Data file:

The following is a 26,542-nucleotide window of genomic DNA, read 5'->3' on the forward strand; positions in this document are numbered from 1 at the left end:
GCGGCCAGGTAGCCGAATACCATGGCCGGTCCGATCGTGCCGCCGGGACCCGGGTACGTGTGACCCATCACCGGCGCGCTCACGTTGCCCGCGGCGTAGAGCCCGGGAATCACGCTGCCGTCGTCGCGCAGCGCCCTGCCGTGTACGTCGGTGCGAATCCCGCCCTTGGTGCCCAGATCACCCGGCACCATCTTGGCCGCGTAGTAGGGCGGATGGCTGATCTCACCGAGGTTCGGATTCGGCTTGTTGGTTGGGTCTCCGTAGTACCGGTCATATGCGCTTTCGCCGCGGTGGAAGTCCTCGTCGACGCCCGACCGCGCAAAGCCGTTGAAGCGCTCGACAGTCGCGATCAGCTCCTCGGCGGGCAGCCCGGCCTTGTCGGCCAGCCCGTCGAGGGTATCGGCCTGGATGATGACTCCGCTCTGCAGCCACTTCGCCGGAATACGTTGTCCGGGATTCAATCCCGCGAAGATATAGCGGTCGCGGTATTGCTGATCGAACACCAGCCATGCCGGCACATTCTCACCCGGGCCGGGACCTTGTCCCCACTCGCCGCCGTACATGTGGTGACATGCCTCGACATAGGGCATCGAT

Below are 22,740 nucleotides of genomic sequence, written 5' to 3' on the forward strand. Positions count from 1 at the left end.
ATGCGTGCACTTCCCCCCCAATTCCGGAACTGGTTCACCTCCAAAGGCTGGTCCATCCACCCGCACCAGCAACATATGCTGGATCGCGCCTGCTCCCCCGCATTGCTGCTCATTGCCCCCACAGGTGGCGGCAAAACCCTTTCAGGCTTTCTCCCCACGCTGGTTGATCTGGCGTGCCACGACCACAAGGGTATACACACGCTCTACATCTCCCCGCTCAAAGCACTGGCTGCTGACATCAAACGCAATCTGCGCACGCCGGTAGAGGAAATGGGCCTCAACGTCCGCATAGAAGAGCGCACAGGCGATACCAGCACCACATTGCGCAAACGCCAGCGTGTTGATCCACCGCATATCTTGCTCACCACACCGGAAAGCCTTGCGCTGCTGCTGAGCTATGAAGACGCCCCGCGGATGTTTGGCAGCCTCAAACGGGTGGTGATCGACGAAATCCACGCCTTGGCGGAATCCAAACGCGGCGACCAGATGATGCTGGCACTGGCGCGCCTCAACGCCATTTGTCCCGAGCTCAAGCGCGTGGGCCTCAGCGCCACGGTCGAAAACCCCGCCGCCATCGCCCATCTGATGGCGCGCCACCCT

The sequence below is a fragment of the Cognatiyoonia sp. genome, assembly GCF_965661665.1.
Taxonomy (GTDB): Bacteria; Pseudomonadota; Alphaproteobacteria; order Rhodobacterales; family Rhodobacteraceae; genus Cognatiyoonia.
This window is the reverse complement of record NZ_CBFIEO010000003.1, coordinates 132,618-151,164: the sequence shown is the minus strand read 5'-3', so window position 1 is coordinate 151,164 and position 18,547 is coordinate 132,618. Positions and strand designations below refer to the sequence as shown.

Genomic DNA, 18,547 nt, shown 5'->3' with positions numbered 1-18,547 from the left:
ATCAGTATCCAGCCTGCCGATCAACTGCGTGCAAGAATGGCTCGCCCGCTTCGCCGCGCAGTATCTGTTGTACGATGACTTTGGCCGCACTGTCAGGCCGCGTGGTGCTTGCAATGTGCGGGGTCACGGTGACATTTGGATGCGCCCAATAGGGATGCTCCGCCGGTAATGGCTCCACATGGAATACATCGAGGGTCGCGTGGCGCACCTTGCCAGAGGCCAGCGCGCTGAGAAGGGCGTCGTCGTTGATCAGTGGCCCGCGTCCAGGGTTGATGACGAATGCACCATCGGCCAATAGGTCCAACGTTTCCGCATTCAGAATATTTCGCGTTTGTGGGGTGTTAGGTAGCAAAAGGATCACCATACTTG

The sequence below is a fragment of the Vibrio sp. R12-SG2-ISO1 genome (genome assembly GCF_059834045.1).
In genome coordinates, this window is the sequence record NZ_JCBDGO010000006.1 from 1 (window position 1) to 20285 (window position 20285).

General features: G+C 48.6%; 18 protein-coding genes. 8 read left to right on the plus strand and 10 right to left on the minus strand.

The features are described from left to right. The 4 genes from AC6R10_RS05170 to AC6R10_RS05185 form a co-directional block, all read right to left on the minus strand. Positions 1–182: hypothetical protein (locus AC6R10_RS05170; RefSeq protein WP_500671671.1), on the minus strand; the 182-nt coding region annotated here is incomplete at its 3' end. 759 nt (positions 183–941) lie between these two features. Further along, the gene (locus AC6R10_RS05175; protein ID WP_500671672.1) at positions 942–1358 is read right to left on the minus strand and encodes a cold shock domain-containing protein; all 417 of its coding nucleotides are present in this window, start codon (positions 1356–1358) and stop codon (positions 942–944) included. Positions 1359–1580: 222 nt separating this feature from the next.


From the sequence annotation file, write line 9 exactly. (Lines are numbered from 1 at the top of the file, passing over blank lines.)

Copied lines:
ATCAGTATCCAGCCTGCCGATCAACTGCGTGCAAGAATGGCTCGCCCGCTTCGCCGCGCAGTATCTGTTGTACGATGACTTTGGCCGCACTGTCAGGCCGCGTGGTGCTTGCAATGTGCGGGGTCACGGTGACATTTGGATGCGCCCAATAGGGATGCTCCGCCGGTAATGGCTCCACATGGAATACATCGAGGGTCGCGTGGCGCACCTTGCCAGAGGCCAGCGCGCTGAGAAGGGCGTCGTCGTTGATCAGTGGCCCGCGTCCAGGGTTGATGACGAATGCACCATCGGCCAATAGGTCCAACGTTTCCGCATTCAGAATATTTCGCGTTTGTGGGGTGTTAGGTAGCAAAAGGATCACCATACTTG